16. The last contention of the appellant is that Kumar Rudrasharan Singh as successor of the founder of the trust cannot be entrusted with the management of the trust properties as he has been mismanaging the same. On the other hand, the respondents have submitted that after the first order of the trial Judge dated 7-8-67 which was in favour of the appellant, he had by registered agreement dated 6-4-71 agreed to sell to one Dr. Isaprakash 24.30 acres of land in Champa and 8.30 acres of land in Seoni belonging to the public trust for Rs. 45,000/-, the appellant has received the consideration as per the certified copy of the agreement. The appellant had also mortgaged 11.45 acres of land in Champa which belong to the public trust with the Land Mortgage Bank, Bilaspur, which were sold in auction to Dr. Isaprakash for Rupees 9800/-. The appellant in his reply hasnot disputed these facts though he claimed that there was no agreement of sale to Dr. Isaprakash but it was only agreement of lease and the appellant had received Rs. 10,000/- as consideration which he has since refunded. The document belies his assertion. Similarly, he has admitted that 11.45 acres of land was sold because of non-payment of the dues of the Land Mortgage Bank and the same was purchased by Dr. Isaprakash for Rs. 9800/-, It may be mentioned here that no property of a public trust can be sold or alienated by any one without previous sanction of the Registrar under Section 14 of the Act, No such permission has been produced nor any account submitted by the appellant, The appellant on the other hand has alleged that one Mahant Lal-das, who was appointed Pujari and Sarvarakar by Kumar Rudrasharansingh, in league with him has been disposing of the porperties of the trust. He has produced certified copies of the 3 sale deeds dated 12-4-74 under which 8.33 acres of land in Seoni have been sold to 3 different persons for Rs, 21,000. It has further been alleged that in a collusive decree between Laldas and Kumar Rudrasharansingh 15.65 acres of land in village Borsara belonging to the trust have been sold for Rs. 18,000. It is also alleged that the said Laldas has also sold 9.5 acres in village Champa to Durga Devi for Rs. 20,000 on 9-4-74 and 12.69 acres of land to one Giniya Devi for Rs. 25,000 on 7-9-74, The copies of these 2 sale deeds have not been produced nor any details given about the second sale. The affidavit filed in support is on the basis of the information received but the source of information has also not been disclosed. Therefore, we have to ignore these allegations. The appellant himself has produced certified copy of the order dated 9-4-74 of the Registrar permitting Mahant Laldas to sell 8.38 acres of land at Seoni, 3.79 acres at Borsara and 19.62 acres at Champa. The permission to sell these lands was granted in order to enable him to carry out essential repairs in the trust properties and to purchase 15 acres of land in village Balpur for Rs. 30,000. It was ordered that the sale proceeds be kept in a Bank and the amount can be withdrawn with the permission of the Registrar, Regarding the alleged collusive decree, the same is concerning some lands at village Borsara which admittedly do not belong to the public trust because in Borsara thetrust owned only 3.79 acres and not 15 acres. The respondents have also produced certified copy of the statement of Kumar Rudrasharansingh dated 24-3-74 recorded by the Registrar whereby he had given his consent for the said sales. Therefore, the sales made by Mahant Laldas were in accordance with the provisions of the Act. However, the appellant has produced 2 affidavits of Kumar Rudrasharansingh dated 23-11-74 and 24-10-77 wherein Rudrasharansingh has alleged that sometime after appointment of Mahant Laldas as Pujari and Sarvara-kar, he has started disposing of the trust properties in collusion with the Registrar in utter disregard to the interest of the public trust. He has, therefore, taken steps for his removal. It is rather intriguing as to how the appellant came in possession of these affidavits. Whatever that be, these affidavits only show that Rudrasharansingh is not at all responsible nor he is the party to the subsequent unauthorised alienations of Mahant Laldas. The subsequent events further go to show that the appellant has mismanaged the trust properties and he is not a fit person to be entrusted with the trust properties.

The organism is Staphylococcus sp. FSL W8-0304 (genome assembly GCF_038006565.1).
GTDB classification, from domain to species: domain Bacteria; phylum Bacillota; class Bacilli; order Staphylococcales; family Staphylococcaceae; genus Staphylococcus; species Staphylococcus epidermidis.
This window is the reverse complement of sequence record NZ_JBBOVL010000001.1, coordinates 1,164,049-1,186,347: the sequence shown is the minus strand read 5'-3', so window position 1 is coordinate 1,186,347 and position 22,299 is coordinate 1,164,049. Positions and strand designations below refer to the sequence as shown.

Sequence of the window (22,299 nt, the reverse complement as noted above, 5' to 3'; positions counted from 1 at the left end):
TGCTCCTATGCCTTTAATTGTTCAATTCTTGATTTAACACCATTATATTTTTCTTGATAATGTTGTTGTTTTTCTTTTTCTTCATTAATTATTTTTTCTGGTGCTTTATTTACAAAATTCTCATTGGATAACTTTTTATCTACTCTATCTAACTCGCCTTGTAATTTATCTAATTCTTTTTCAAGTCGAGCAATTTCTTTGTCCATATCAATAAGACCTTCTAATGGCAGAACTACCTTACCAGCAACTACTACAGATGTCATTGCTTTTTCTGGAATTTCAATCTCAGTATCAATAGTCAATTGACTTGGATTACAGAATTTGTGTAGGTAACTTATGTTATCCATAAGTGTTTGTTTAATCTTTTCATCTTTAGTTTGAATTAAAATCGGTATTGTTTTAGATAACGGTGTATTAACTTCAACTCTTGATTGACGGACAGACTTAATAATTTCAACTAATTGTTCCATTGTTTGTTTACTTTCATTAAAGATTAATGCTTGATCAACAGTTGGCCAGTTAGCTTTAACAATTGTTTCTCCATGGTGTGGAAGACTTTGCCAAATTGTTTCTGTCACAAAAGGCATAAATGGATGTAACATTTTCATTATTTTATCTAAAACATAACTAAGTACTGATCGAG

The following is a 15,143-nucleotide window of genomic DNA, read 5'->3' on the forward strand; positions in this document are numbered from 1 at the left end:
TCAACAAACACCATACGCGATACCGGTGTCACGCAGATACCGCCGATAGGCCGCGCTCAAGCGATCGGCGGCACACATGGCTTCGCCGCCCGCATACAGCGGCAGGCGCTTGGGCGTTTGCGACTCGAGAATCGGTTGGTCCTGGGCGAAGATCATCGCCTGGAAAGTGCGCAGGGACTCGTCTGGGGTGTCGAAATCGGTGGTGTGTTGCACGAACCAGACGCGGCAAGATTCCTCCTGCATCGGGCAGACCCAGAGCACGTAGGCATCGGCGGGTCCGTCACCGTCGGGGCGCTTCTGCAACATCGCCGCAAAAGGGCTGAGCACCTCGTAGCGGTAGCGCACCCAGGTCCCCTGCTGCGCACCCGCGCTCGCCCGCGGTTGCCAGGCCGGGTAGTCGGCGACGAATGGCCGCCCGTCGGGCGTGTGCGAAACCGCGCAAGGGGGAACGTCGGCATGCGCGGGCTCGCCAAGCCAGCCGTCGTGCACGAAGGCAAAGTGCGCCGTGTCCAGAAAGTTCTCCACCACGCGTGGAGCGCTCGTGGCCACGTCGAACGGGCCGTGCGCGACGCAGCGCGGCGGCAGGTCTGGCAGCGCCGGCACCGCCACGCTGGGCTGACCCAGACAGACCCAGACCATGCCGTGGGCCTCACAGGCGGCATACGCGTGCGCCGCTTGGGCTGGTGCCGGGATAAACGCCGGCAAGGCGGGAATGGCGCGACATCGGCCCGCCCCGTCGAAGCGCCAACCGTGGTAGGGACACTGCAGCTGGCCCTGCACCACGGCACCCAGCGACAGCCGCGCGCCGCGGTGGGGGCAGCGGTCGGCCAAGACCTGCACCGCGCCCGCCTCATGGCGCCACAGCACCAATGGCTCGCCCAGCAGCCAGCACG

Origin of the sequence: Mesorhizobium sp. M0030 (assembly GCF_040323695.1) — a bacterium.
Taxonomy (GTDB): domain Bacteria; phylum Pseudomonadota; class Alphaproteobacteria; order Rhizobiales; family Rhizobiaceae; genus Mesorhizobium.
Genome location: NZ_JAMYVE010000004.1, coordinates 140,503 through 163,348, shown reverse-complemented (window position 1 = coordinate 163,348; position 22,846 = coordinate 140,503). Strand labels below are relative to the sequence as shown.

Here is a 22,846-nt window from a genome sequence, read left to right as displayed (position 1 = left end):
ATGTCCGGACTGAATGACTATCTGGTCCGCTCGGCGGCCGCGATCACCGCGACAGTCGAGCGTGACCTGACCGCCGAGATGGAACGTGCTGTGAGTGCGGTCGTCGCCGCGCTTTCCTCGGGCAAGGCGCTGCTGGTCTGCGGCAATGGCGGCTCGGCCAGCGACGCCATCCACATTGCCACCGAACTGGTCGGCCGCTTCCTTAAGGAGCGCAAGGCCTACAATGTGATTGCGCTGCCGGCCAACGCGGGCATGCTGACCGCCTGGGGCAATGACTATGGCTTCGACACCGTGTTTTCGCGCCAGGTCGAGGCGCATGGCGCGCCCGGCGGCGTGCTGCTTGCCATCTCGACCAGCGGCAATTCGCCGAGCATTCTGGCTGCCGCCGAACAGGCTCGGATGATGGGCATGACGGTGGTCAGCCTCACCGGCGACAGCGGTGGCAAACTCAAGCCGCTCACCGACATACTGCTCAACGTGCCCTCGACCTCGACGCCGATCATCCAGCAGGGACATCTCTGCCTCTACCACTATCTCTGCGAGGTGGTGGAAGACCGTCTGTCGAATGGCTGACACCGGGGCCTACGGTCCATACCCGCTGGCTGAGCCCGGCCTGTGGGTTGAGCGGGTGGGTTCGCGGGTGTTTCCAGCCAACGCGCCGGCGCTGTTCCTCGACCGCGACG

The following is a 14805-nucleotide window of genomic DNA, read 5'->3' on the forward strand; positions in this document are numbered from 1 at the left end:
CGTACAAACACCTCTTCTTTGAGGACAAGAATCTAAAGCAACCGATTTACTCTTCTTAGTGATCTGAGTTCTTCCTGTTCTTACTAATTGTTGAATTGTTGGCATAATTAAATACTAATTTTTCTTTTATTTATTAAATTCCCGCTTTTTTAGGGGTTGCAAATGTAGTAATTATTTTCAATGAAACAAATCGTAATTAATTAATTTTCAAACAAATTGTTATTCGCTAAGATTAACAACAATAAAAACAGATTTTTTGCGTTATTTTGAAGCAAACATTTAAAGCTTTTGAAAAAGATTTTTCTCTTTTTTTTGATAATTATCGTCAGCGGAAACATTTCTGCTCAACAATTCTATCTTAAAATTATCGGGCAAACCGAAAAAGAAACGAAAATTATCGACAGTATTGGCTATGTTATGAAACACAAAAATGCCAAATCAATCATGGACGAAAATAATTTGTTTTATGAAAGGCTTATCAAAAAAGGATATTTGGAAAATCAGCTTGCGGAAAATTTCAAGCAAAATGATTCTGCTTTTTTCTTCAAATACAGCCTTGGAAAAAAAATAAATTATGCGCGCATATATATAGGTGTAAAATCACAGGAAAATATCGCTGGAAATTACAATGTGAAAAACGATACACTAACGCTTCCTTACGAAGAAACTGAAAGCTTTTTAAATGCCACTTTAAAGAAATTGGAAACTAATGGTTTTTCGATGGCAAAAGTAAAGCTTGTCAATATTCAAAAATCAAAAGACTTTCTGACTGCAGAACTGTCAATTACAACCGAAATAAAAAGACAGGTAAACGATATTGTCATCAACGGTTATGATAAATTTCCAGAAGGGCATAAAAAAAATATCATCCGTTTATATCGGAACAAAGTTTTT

17. The appeal, therefore, fails and it is dismissed with costs throughout. Counsel's fee Rs. 250 if certified.